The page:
The honeymoon is over.
Millennials might have voted in record numbers for president Obama in 2008, but a poll out Thursday reveals only 46 percent of 18 to 24-year-olds even have plans to show up to the polls in November and roughly 40 percent of voters are not even registered to vote. [Read: Biden slams Romney with youth voters.]
Obama enjoys a seven-point lead over an unnamed Republican candidate, according to the poll conducted by Public Religion Research Institute and Berkley Center for Religion, Peace and World Affairs at Georgetown University.
But Robert P. Jones, the PRRI CEO says excitement for the president is down considerably compared to 2008.
Without a large youth turnout, Obama's re-election prospects look bleak. In 2008, 18 to 29-years-olds were a strong force in the president's election, accounting for 18 percent of his overall votes.
But if the news is grim for Obama, the waters ahead look choppier for presumptive GOP nominee Mitt Romney the poll indicates. [See pictures of Obama's re-election campaign.]
Of the college-aged voters that would prefer a Republican in the White House, only 34 percent reported Romney was their first choice and only 32 percent of those polled have a favorable opinion of the former Massachusetts governor.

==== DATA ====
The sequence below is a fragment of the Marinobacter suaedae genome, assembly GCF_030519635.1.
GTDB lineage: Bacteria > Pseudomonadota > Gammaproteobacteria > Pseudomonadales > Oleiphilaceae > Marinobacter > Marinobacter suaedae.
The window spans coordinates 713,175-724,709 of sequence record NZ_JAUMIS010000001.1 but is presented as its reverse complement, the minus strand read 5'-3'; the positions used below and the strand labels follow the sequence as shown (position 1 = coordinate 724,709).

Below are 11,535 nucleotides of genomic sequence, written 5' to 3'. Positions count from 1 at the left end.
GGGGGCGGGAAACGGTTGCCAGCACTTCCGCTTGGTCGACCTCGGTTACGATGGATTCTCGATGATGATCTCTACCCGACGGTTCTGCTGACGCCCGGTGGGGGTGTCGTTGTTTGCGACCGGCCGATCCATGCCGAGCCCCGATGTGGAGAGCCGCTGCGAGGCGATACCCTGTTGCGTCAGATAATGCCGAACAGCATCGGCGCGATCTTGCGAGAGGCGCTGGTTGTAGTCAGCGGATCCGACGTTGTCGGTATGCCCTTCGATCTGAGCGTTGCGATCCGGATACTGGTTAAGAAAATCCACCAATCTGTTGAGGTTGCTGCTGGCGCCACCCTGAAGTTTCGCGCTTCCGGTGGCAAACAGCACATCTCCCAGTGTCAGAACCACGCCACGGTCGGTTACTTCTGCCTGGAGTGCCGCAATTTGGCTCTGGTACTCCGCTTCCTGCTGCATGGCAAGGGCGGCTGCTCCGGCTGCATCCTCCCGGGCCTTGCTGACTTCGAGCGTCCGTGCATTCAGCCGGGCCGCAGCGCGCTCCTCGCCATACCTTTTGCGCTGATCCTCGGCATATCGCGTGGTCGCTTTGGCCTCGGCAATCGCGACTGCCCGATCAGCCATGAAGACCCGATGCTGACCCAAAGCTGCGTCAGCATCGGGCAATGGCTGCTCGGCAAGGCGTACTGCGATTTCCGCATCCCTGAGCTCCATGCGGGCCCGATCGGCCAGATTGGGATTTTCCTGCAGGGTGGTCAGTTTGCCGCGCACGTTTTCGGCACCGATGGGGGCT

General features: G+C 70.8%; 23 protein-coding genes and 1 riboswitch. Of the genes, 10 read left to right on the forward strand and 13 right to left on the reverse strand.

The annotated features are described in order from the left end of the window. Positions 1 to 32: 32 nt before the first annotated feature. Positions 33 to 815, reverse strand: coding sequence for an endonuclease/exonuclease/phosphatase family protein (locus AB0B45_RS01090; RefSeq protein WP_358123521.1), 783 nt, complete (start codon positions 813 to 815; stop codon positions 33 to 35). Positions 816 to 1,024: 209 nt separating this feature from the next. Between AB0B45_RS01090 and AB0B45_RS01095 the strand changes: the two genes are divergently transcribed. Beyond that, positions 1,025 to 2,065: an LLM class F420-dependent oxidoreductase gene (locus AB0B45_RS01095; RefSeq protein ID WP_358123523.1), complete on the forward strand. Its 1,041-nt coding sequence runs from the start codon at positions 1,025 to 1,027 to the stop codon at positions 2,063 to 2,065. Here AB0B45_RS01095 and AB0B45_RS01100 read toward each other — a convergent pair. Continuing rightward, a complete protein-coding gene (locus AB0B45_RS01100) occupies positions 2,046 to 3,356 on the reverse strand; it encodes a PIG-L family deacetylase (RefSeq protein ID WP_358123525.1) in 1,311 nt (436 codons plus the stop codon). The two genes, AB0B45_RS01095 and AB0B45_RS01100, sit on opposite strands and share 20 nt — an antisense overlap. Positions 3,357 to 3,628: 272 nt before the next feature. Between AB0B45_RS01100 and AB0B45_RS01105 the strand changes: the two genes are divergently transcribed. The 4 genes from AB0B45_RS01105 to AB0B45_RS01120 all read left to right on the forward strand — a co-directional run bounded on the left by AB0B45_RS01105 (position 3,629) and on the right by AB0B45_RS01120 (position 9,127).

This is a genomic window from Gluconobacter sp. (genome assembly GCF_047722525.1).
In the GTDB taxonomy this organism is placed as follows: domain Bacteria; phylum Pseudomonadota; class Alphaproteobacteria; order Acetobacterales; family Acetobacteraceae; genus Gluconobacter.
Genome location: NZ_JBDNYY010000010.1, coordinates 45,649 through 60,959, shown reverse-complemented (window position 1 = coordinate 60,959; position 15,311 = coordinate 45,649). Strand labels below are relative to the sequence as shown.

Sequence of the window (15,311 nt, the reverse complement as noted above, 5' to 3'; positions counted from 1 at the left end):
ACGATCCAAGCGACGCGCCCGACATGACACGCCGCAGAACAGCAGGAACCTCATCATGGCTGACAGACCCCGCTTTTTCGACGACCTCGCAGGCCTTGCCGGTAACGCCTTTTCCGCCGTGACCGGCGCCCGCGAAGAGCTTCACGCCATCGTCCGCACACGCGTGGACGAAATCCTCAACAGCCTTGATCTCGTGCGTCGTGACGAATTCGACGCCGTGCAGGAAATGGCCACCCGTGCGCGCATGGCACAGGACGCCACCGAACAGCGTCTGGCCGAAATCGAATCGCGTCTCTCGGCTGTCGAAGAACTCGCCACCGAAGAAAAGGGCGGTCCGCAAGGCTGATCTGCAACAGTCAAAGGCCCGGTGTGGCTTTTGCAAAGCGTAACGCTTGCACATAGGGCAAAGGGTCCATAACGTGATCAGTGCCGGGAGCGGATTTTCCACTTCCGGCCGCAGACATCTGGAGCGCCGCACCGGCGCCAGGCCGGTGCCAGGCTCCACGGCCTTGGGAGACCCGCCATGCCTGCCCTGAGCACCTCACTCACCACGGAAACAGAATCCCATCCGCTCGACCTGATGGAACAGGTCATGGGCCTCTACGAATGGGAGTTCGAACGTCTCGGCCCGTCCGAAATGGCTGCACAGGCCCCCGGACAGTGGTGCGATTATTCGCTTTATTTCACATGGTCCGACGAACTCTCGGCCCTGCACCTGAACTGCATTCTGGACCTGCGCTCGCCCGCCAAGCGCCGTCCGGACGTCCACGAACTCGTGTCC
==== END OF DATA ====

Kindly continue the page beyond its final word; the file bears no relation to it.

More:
"Romney's largest challenge is that he inspires considerably less excitement than Obama or other Republican candidates," Jones says.
The other obstacle for Romney is his free market, anti-government message.
While nearly 8 out of 10 young voters say jobs and unemployment are the country's most dire problems and only 22 percent pointed to abortion or same-sex marriage as critical issues to address in 2012, millennials' values are more in step with the Democratic party's than the GOP's.
Nearly 70 percent think the government should intervene to address wealth inequality in the country, a principal the president has made a key part of his campaign message. In the past two weeks, the President has promoted the so-called "Buffett Rule," which would raise taxes on millionaires as a solution and 72 percent of 18 to 24-years-olds support it. [Check out U.S. News Weekly: an insider's guide to politics and policy.]
"College-age Millennials are also notable for their support for economic reforms that address the gap between the rich and the poor," says Daniel Cox, the PRRI research director. "More than 6-in-10 millennials say that one of the biggest problems in this country is that we don't give everyone an equal chance in life."